• If you’ve got the space, hold on to them: Sewing’s not everyone’s craft, and a lot of us might just want to get rid of things. If you’ve got the space to store it, hold on to your clothes until charity shops and recycling banks reopen.

Get resourceful with your recycling

Over the past few months, our Community Inclusion Group at Lambeth Friends of the Earth has been visiting local community groups to deliver workshops and presentations on climate change and the environment. A popular subject that was raised was recycling, and how it can be “too time-consuming” to do it properly.


Recycling might seem simple, but to recycle properly, and to separate waste appropriately and correctly does take a bit of effort, and sometimes we still get it wrong… for example, did you know that if we don’t wash away the food remains, it ends up contaminated and unrecyclable?

Without wanting to sound too much like a teacher trying to convince you doing maths homework in the summer holidays is fun, there’s no better time to get to know your recycling! Lambeth Council has some really helpful guides, from an A-Z of what to do with your waste to a guide from recycling at home. A friend of mine did a great Instagram story-feed about what can actually go in your recycling bins, and what happens when we don’t do it properly.

Otherwise, here’s a few ways you can get resourceful during the lockdown:

  • Learn how to compost: Composting is the gift that keeps on giving, giving you an opportunity to cut back on food waste while turning your leftovers into soil for your veggie garden, repotting your house plants, or sharing with green-fingered-neighbours. There are two types of composting but the easier way, (if you’re a more simple-gardener, like me), is cold composting. Better Home Gardens gives a great guide on how to start your own compost corralling yard waste and organic waste in a compost bin or area of your garden. As they say in the article, “It’s a great way to use the things in your fridge that you didn’t get to, therefore eliminating waste”! No garden? No problem! Tiffany Davis from Imperfectly Happy has some kitchen composting tips that will use up your leftover food waste and also help you keep the stink and the pests at bay.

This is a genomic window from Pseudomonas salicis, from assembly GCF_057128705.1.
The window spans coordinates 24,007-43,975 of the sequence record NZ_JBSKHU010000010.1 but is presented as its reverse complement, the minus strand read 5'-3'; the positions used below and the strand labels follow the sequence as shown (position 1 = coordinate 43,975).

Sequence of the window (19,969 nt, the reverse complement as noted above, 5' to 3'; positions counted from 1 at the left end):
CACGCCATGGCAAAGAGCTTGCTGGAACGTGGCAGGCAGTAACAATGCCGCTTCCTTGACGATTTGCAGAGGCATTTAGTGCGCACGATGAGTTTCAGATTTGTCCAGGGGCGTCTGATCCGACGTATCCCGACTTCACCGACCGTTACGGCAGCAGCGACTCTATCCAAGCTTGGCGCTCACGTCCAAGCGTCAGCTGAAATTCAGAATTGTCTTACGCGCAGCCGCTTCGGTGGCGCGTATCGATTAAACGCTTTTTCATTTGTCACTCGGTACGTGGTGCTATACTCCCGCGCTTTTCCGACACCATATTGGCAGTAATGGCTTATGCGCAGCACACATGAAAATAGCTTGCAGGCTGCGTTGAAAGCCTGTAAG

• Save the planet by eco-bricking!: Tired of plastic packaging you can’t recycle? Try Ecobricking! Ecobricks are a great way to recycle unrecyclable plastic that would most likely end up in landfill or worse, the ocean. It’s created by filling a plastic bottle (of any size) with clean, dry plastic until it’s packed tightly. Once you’ve made an Ecobrick, you can check your local area to find your nearest collection point. These are then used as building blocks, in developing countries to construct furniture and even building, and are even being used in the UK to build children’s playgrounds. Ecobricking during this COVID-19 outbreak can also help reduce the strain on centralised waste management systems and keep plastic from piling up, ultimately prevent the spread of single-use plastic and saving lives. There are some important rules to create and Ecobrick, so make sure you check out the step-by-step guide.

  • Upcycle some new homeware!: Got any household objects, old furniture or unused bits and bobs? Looking for a new project to do over the weekends? Our friends over at Happy DIY Home have shared 17 genius repurposing ideas to give some old items a new lease of life, including turning a ladder into a bookshelf, a picture frame into an earring holder, and a lotion bottle into a mobile phone charging station.

  • Create some crafts with the kids!: With schools closed and gatherings banned, it might be hard to entertain the kids at the moment. Why not create some crafts out of recycled materials to keep them busy? Radio 1 DJ Annie Mac made a pretty nifty bird feeder from a one litre milk bottle, and these guys made some pretty cute rainbow elephants with theirs. We Are Teachers even has a page of 30 crafts and activities you can make using recycled materials, which they created for Earth Day last month.

Stay tuned for next week for Part 2...!

Written by Charlie Porter

Lambeth Friends of the Earth
foelambeth@gmail.com
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A FoE Local Group supported by Friends of the Earth UK